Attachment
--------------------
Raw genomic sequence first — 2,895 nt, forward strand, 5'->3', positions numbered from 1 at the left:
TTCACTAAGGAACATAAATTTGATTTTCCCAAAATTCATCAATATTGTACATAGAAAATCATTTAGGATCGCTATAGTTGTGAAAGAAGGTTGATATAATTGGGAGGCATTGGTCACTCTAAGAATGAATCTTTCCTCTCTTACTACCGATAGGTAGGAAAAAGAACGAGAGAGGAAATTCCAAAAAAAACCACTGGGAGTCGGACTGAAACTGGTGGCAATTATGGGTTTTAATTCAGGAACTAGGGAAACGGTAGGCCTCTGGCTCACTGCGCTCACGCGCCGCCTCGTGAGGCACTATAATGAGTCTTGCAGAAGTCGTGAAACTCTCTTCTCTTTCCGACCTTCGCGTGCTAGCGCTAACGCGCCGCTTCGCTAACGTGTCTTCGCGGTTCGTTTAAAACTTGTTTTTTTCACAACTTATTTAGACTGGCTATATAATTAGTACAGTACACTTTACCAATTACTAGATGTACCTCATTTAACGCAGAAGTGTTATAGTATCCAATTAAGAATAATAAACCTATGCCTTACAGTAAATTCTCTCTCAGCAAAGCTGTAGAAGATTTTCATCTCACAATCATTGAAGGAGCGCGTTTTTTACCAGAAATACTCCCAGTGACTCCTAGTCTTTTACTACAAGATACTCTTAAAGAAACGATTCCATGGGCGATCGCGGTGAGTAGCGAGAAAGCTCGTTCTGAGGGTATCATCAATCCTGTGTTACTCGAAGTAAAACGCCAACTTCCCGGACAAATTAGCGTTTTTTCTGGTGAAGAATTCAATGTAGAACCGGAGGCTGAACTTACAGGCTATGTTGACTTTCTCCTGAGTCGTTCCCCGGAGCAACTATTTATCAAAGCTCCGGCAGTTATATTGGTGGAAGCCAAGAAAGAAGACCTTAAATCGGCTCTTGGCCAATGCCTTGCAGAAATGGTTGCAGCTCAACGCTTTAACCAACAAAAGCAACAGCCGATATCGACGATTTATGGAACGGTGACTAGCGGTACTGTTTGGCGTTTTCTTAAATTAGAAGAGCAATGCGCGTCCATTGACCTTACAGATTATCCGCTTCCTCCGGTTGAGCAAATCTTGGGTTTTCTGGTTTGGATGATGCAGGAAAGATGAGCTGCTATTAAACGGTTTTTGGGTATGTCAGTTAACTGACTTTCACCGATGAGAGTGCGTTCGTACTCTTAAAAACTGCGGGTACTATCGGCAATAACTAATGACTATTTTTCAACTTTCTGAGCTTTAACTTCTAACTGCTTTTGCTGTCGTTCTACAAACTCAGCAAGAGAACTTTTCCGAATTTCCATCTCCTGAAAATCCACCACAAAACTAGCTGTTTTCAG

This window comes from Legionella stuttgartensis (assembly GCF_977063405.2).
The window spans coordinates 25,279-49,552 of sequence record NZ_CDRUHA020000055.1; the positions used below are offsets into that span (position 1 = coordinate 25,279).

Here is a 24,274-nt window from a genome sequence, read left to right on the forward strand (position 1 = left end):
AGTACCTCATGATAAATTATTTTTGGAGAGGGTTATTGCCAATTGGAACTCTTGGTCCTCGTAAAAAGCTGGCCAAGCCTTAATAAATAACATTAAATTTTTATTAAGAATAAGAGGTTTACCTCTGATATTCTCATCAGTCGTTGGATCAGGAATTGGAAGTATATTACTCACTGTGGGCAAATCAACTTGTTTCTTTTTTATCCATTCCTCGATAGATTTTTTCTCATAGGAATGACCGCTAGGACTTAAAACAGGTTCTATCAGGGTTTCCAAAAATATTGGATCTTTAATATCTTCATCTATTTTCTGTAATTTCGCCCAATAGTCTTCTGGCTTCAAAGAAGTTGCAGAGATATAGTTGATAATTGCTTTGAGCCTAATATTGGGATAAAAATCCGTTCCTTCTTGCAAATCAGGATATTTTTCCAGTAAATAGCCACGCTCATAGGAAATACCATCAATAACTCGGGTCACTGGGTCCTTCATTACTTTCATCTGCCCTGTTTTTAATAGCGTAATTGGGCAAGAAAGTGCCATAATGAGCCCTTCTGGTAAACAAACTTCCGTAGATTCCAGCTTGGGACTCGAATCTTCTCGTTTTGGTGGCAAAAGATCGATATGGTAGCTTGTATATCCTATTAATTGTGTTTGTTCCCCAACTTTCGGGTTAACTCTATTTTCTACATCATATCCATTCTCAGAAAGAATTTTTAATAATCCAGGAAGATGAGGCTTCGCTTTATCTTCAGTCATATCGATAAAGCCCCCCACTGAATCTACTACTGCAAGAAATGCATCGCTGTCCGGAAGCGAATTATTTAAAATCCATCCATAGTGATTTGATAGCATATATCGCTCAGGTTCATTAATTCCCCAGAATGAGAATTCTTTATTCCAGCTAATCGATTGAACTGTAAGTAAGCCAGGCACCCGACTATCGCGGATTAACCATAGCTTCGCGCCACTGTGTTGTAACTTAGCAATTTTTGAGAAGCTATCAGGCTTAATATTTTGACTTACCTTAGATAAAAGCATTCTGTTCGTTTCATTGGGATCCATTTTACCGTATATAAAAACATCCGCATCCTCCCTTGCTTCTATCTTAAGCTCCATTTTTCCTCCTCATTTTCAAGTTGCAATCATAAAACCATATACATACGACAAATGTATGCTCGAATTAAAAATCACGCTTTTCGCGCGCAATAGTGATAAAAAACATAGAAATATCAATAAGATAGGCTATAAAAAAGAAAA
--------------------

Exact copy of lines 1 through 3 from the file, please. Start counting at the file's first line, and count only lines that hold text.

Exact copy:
Raw genomic sequence first — 2,895 nt, forward strand, 5'->3', positions numbered from 1 at the left:
TTCACTAAGGAACATAAATTTGATTTTCCCAAAATTCATCAATATTGTACATAGAAAATCATTTAGGATCGCTATAGTTGTGAAAGAAGGTTGATATAATTGGGAGGCATTGGTCACTCTAAGAATGAATCTTTCCTCTCTTACTACCGATAGGTAGGAAAAAGAACGAGAGAGGAAATTCCAAAAAAAACCACTGGGAGTCGGACTGAAACTGGTGGCAATTATGGGTTTTAATTCAGGAACTAGGGAAACGGTAGGCCTCTGGCTCACTGCGCTCACGCGCCGCCTCGTGAGGCACTATAATGAGTCTTGCAGAAGTCGTGAAACTCTCTTCTCTTTCCGACCTTCGCGTGCTAGCGCTAACGCGCCGCTTCGCTAACGTGTCTTCGCGGTTCGTTTAAAACTTGTTTTTTTCACAACTTATTTAGACTGGCTATATAATTAGTACAGTACACTTTACCAATTACTAGATGTACCTCATTTAACGCAGAAGTGTTATAGTATCCAATTAAGAATAATAAACCTATGCCTTACAGTAAATTCTCTCTCAGCAAAGCTGTAGAAGATTTTCATCTCACAATCATTGAAGGAGCGCGTTTTTTACCAGAAATACTCCCAGTGACTCCTAGTCTTTTACTACAAGATACTCTTAAAGAAACGATTCCATGGGCGATCGCGGTGAGTAGCGAGAAAGCTCGTTCTGAGGGTATCATCAATCCTGTGTTACTCGAAGTAAAACGCCAACTTCCCGGACAAATTAGCGTTTTTTCTGGTGAAGAATTCAATGTAGAACCGGAGGCTGAACTTACAGGCTATGTTGACTTTCTCCTGAGTCGTTCCCCGGAGCAACTATTTATCAAAGCTCCGGCAGTTATATTGGTGGAAGCCAAGAAAGAAGACCTTAAATCGGCTCTTGGCCAATGCCTTGCAGAAATGGTTGCAGCTCAACGCTTTAACCAACAAAAGCAACAGCCGATATCGACGATTTATGGAACGGTGACTAGCGGTACTGTTTGGCGTTTTCTTAAATTAGAAGAGCAATGCGCGTCCATTGACCTTACAGATTATCCGCTTCCTCCGGTTGAGCAAATCTTGGGTTTTCTGGTTTGGATGATGCAGGAAAGATGAGCTGCTATTAAACGGTTTTTGGGTATGTCAGTTAACTGACTTTCACCGATGAGAGTGCGTTCGTACTCTTAAAAACTGCGGGTACTATCGGCAATAACTAATGACTATTTTTCAACTTTCTGAGCTTTAACTTCTAACTGCTTTTGCTGTCGTTCTACAAACTCAGCAAGAGAACTTTTCCGAATTTCCATCTCCTGAAAATCCACCACAAAACTAGCTGTTTTCAG

This window comes from Legionella stuttgartensis (assembly GCF_977063405.2).